Progress was made on all three objectives: developing components for construction of intragenic citrus lines, using potato Zebra Chip (ZC) disease as a model for evaluating potential citrus Huanglongbing (HLB)-resistance transgene efficacy, and developing and exploiting the genome sequence of variety ‘Carrizo’, which represents the best current citrus source of HLB tolerance. Progress on the first objective included the development of a novel citrus transcriptional control element with the potential to obviate the need for a citrus intragenic selectable marker. In the past year, we characterized a root-specific promoter from the citrus Small Citrus Amphipathic Peptide (SCAmpPs) gene family. This promoter, referred to as the 302z promoter, directs extremely efficient and tissue-specific gene expression in roots of transgenic citrus and Arabidopsis. This promoter offers the potential for high-level expression of an antibacterial gene in transgenic root stock, the product of which could function to confer disease-resistance to a non-transgenic scion. Thus, only the root stock would be transformed and citrus-derived intragenic marker genes would be less important for regulatory approval and public acceptance. Progress on the second objective included characterization of new control elements to promote high level expression in phloem for ZC- and HLB-resistance transgenes. The causal agents of Huanglongbing (HLB) disease in citrus and of Zebra Chip (ZC) in potato are two related Liberibacter species introduced into the phloem by psyllid insect species. The SCAmpPs gene family, identified in citrus last year, contains members expressed at extraordinary levels in the citrus phloem. In the past year, reporter gene (GUS) fusions transcribed from a phloem-specific promoter element (the 396s) were introduced into citrus and Arabidopsis where they demonstrate appropriate expression profiles. In addition, over the past year, we constructed a variety of transgenes to evaluate specific components involved in the expression of two SCAmpPs genes, root-specific 302z and a fruit-specific AbSCAmpP gene. The level of expression of the SCAmpPs gene products in citrus is consistent with a translational enhancer, most probably associated with the initiator methionine codon. Transgenes designed to explore this possibility were constructed and introduced into Arabidopsis and citrus. The data obtained is consistent with a translational enhancer associated with the initiation codon of these two genes. Transgenes designed to evaluate the contribution of intron sequences to the expression profiles of both of these genes showed that tissue-specificity appears to be relaxed in the absence of the intron that interrupts the coding sequence. Progress on the third objective includes the use of the citrus DNA databases to identify gene products with potential to impact ZC/HLB, addition of these sequences to potato via genetic transformation, and evaluation of the transgenic lines for potential ZC-resistance. While the original project plan called for identification and characterization of Poncirus-specific resistance (R)-genes, computational analysis of the available citrus genomes over the past year revealed that the majority of these genes are not annotated by automated systems and the actual number of these genes in the citrus genomes is approximately 10-fold higher than originally estimated. This greatly complicates identification and characterization of Poncirus-specific R-gene members. Over the past year, we have shifted our search to species-specific members of the SCAmpPs gene family. The SCAmpPs genes and their products have a variety of features indicating that they function in plant defense. The encoded peptides are short, amphipathic and have structural features similar to other anti-microbial gene products. The coding sequences of the active members of this gene family evolve rapidly, with expression profiles and genomic architecture consistent with a role in defense. In the past year, we completed LC-MS characterization of a phloem SCAmpPs cyclic peptide and showed that it has valinomycin-like cation binding activity. In addition, we identified a phloem-specific SCAmpPs that is highly expressed in Poncirus, but absent (in the available databases) from the phloem of other citrus. A citrus sinensis SCAmpPs gene is currently being modified to produce the Poncirus-specific phloem SCAmpPs peptide. This will be transformed into potato to test its ability to confer resistance to ZC. In research funded by a USDA Biomass Research and Development Initiative (BRDI) grant, the complete guayule genome (as determined by read mapping) was computationally assembled from next generation DNA sequencing reads. Linkage of the short sequence reads into useful contigs required a High Performance Computer and development of customized software. The assembly includes approximately 1Gb of scaffolds containing more than 95% of the guayule genes, and has been verified via syntenic relationships to other dicotyledonous plant genomes. It contains a number of unexpected architectural features that will be explored further. The assembly and scaffolds have been uploaded for use by cooperators in the grant-funded consortium to improve guayule. Following publication within the next year, this genomic sequence will be made publicly available for guayule improvement by both public and private sector scientists. Two patents that resulted from project work more than a decade ago were granted this year: “Solanum bulbocastanum polyubiquitin BUL427 promoter and uses thereof” [U.S. Patent No. 8,921,656] and “Solanum bulbocastanum polyubiquitin BUL 409 promoter and uses thereof” [U.S. Patent No. 8,927,702].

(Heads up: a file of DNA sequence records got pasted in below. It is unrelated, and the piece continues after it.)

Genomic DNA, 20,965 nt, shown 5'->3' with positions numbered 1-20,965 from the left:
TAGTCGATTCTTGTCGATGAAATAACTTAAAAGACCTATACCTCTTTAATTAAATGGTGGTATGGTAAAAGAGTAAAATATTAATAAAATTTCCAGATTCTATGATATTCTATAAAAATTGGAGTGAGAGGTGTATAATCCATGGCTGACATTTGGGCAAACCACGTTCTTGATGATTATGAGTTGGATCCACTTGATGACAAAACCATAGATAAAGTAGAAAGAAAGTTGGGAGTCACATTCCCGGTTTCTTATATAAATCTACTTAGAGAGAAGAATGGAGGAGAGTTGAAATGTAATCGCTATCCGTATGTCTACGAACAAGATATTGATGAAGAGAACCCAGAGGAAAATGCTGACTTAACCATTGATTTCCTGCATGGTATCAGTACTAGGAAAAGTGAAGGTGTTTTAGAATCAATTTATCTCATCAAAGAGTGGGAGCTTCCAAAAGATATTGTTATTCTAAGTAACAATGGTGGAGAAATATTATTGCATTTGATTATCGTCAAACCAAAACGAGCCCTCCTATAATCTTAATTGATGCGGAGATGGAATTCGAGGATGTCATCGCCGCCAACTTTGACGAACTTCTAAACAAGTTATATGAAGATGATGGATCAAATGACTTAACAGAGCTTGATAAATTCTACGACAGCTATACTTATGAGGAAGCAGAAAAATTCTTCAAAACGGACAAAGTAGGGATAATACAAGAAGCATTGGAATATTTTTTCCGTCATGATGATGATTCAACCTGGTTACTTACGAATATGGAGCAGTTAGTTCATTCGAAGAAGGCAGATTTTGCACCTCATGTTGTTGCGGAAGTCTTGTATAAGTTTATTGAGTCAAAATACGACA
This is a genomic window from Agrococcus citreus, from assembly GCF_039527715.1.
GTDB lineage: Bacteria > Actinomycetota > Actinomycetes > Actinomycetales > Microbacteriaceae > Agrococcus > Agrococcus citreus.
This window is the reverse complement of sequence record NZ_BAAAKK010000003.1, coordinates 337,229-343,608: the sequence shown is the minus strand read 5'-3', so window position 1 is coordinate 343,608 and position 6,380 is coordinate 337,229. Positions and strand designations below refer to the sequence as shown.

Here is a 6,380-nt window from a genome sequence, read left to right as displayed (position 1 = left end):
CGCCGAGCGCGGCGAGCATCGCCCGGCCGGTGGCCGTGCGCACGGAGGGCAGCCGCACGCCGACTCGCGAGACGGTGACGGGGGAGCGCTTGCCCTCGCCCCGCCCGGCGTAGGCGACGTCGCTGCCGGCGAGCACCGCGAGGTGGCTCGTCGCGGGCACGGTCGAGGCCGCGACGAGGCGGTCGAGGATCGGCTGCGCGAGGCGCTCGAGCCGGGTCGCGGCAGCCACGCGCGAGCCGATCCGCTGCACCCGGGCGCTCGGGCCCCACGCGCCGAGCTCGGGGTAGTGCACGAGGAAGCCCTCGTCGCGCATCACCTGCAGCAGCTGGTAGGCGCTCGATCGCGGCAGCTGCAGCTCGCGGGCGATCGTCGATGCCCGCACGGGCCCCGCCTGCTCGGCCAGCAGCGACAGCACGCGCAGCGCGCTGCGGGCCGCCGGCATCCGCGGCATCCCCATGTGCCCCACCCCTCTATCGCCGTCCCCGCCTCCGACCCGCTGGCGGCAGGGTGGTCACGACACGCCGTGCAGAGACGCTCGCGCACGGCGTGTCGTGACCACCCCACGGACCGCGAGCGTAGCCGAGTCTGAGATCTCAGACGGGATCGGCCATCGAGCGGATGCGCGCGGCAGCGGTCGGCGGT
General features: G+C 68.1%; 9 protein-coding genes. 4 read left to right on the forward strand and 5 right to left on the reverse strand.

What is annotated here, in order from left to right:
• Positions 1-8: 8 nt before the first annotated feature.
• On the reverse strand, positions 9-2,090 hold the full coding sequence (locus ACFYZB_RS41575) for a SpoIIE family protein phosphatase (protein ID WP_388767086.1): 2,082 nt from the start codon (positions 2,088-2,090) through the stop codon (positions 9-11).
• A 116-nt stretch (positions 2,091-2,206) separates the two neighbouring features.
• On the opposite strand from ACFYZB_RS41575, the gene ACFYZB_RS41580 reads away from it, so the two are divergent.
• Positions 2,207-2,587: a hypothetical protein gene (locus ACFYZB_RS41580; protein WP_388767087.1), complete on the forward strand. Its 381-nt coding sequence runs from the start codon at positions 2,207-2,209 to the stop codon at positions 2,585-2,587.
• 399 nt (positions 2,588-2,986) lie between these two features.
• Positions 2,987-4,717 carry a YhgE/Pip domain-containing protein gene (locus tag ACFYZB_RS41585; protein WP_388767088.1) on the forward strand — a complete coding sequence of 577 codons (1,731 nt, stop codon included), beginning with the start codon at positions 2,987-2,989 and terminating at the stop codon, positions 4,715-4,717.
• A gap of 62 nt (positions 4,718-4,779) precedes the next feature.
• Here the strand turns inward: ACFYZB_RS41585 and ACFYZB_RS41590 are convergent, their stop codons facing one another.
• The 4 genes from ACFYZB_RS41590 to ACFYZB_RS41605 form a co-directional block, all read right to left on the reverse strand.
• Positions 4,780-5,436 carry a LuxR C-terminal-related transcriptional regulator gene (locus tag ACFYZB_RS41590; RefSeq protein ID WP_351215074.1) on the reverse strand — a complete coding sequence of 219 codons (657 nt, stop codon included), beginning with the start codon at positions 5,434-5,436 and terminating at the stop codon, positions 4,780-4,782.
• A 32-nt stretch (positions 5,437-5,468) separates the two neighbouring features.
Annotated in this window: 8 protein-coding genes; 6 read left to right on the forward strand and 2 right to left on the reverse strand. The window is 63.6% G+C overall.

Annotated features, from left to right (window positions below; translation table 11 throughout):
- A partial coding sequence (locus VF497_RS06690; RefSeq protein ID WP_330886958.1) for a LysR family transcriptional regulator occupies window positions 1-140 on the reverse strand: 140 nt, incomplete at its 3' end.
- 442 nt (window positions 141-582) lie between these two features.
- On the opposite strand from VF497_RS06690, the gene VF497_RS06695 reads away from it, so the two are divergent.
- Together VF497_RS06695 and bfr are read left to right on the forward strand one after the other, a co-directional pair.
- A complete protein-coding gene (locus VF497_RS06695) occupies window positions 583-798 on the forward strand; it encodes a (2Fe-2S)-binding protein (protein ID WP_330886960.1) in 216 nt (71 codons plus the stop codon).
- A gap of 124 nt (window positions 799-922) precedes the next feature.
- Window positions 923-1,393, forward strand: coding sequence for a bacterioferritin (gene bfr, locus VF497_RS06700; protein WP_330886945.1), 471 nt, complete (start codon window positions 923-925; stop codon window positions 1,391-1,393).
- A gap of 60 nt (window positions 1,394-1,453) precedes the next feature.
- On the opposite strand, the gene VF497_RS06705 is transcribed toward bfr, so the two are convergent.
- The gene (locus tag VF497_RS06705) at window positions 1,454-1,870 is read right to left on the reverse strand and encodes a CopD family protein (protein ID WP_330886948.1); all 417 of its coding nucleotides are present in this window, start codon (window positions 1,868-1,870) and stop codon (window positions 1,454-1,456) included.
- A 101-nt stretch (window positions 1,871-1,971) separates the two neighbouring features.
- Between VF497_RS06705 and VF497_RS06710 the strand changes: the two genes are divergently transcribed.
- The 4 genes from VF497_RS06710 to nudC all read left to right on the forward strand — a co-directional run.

1. Assembly of the guayule (Parthenium argentatum) genome sequence. Guayule is a desert shrub that can be grown in the United States on marginal lands and that could serve as a domestic source of high-quality rubber. Both genetic and biotechnological improvements of the plant would benefit from an accurate and complete genome sequence. In 2015, funded by a USDA Biomass Research and Development Initiative (BRDI) grant, ARS scientists in Albany, California, assembled short DNA sequences from the guayule genome into linear arrays that revealed the order and physical separation distances of more than 95% of its genes. The accuracy of the assembly was verified by comparison with previously obtained genome sequences from related plants. The data have been made available on the internet to the academic/industry/government research consortium funded by the grant. The assembled guayule genome sequence will soon be available to all public and private sector scientists for use in improving guayule as both a cultivated crop and a domestic source of rubber that can be made into tires, gloves and other industrial products.

Review Publications
Shepherd, L.V., Alexander, C.J., Hackett, C.A., Mcrae, D., Sungurtas, J.A., Verrall, S.R., Morris, J.A., Hedley, P.E., Belknap, W.R., Rockhold, D.R., Davies, H.V. 2015. Impacts on the metabolome of down-regulating polyphenol oxidase in transgenic potato tubers. Transgenic Research. 24:447-461.